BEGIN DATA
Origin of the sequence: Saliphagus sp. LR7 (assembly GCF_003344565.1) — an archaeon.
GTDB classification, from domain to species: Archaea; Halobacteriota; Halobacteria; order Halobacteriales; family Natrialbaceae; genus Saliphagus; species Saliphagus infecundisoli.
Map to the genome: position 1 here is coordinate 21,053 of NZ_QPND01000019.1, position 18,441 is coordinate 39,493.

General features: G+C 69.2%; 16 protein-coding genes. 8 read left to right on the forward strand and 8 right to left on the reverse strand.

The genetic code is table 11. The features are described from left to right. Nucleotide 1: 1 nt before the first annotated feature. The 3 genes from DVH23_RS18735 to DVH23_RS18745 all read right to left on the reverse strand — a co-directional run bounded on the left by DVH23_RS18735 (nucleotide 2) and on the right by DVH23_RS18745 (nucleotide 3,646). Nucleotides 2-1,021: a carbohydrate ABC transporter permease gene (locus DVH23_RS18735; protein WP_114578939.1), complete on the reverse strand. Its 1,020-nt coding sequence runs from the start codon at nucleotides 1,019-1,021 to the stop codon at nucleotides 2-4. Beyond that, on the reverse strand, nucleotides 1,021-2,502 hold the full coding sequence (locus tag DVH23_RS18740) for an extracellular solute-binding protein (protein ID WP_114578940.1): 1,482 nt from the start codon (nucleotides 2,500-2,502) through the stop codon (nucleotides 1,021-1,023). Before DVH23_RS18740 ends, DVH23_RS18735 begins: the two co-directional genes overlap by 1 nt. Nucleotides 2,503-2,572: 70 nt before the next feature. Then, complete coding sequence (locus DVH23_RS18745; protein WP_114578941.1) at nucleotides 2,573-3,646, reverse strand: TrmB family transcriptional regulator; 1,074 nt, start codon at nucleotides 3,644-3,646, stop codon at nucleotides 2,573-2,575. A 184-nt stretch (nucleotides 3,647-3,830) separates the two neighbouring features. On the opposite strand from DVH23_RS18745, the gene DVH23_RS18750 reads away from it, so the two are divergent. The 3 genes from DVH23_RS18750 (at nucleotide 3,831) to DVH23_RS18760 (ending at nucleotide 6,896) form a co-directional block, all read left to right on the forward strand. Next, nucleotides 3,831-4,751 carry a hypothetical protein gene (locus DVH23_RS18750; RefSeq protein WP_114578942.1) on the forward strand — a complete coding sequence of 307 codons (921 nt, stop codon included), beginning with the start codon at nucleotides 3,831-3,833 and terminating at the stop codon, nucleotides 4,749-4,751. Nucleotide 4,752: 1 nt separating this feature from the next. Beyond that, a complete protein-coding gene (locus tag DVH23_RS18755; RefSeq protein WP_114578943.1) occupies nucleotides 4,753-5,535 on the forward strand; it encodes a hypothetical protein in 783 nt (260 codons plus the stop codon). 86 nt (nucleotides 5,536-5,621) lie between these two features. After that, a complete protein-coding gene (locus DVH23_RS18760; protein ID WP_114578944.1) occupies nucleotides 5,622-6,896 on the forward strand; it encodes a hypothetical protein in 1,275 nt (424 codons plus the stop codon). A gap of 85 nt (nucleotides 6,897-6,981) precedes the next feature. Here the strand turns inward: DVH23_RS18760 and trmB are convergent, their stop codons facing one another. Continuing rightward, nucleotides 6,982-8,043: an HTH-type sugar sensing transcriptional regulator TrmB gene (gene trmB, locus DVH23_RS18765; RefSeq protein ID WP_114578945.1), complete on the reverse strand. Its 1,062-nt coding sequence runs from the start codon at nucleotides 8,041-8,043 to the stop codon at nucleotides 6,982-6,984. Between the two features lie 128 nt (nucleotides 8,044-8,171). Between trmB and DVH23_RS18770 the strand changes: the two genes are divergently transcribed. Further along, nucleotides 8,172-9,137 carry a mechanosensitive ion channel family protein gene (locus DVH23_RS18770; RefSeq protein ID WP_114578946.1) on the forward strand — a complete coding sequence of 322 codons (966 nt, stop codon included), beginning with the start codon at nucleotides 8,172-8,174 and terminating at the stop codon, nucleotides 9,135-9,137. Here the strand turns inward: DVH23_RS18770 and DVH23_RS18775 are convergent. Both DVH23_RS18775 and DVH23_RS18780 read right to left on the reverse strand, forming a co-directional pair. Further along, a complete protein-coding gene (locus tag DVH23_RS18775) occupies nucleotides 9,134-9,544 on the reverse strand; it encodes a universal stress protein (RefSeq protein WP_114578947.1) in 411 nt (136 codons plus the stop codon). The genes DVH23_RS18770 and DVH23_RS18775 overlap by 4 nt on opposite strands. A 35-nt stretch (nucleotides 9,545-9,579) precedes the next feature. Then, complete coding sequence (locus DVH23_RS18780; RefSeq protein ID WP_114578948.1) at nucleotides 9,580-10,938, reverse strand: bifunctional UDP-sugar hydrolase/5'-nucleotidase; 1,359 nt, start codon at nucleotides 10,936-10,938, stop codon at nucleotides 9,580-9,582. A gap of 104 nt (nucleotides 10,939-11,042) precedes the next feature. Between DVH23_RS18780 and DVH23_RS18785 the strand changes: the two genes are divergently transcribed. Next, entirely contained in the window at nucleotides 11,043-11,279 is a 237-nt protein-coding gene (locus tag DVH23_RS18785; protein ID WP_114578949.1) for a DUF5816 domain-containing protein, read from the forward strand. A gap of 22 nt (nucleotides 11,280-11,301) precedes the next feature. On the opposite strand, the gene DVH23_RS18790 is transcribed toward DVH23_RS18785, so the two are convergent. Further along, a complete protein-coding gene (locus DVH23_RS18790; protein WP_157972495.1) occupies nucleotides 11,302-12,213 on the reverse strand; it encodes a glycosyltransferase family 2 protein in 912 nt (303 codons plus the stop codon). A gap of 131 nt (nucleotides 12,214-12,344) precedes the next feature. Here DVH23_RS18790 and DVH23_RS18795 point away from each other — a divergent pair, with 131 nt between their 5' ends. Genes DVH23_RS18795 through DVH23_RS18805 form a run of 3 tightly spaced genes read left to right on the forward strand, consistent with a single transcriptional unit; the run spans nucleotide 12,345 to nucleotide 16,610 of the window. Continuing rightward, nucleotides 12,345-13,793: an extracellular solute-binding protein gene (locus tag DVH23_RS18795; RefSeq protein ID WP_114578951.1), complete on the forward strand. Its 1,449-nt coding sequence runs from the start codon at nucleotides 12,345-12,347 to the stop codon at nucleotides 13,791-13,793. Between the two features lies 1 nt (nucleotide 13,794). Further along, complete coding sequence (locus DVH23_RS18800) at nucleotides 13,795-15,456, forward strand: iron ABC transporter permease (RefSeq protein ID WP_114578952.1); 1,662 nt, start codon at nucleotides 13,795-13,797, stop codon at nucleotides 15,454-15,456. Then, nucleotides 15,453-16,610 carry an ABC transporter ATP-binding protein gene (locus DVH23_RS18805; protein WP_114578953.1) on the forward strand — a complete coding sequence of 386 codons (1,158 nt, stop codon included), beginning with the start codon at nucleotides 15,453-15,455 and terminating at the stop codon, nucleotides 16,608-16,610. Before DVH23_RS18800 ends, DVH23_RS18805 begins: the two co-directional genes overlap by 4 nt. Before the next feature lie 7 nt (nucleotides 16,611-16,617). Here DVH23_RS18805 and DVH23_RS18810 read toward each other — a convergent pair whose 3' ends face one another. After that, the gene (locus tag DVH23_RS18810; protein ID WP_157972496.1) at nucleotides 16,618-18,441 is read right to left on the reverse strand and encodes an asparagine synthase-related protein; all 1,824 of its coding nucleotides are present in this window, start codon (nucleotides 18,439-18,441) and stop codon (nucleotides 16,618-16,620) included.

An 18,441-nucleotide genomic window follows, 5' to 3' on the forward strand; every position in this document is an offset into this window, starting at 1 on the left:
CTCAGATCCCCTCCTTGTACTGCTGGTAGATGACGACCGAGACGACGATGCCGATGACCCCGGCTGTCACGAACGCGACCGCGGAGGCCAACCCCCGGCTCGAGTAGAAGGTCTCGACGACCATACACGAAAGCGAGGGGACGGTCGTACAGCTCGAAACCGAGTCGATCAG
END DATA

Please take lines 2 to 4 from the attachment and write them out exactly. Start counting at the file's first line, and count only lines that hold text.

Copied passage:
GTDB classification, from domain to species: Archaea; Halobacteriota; Halobacteria; order Halobacteriales; family Natrialbaceae; genus Saliphagus; species Saliphagus infecundisoli.
Map to the genome: position 1 here is coordinate 21,053 of NZ_QPND01000019.1, position 18,441 is coordinate 39,493.

General features: G+C 69.2%; 16 protein-coding genes. 8 read left to right on the forward strand and 8 right to left on the reverse strand.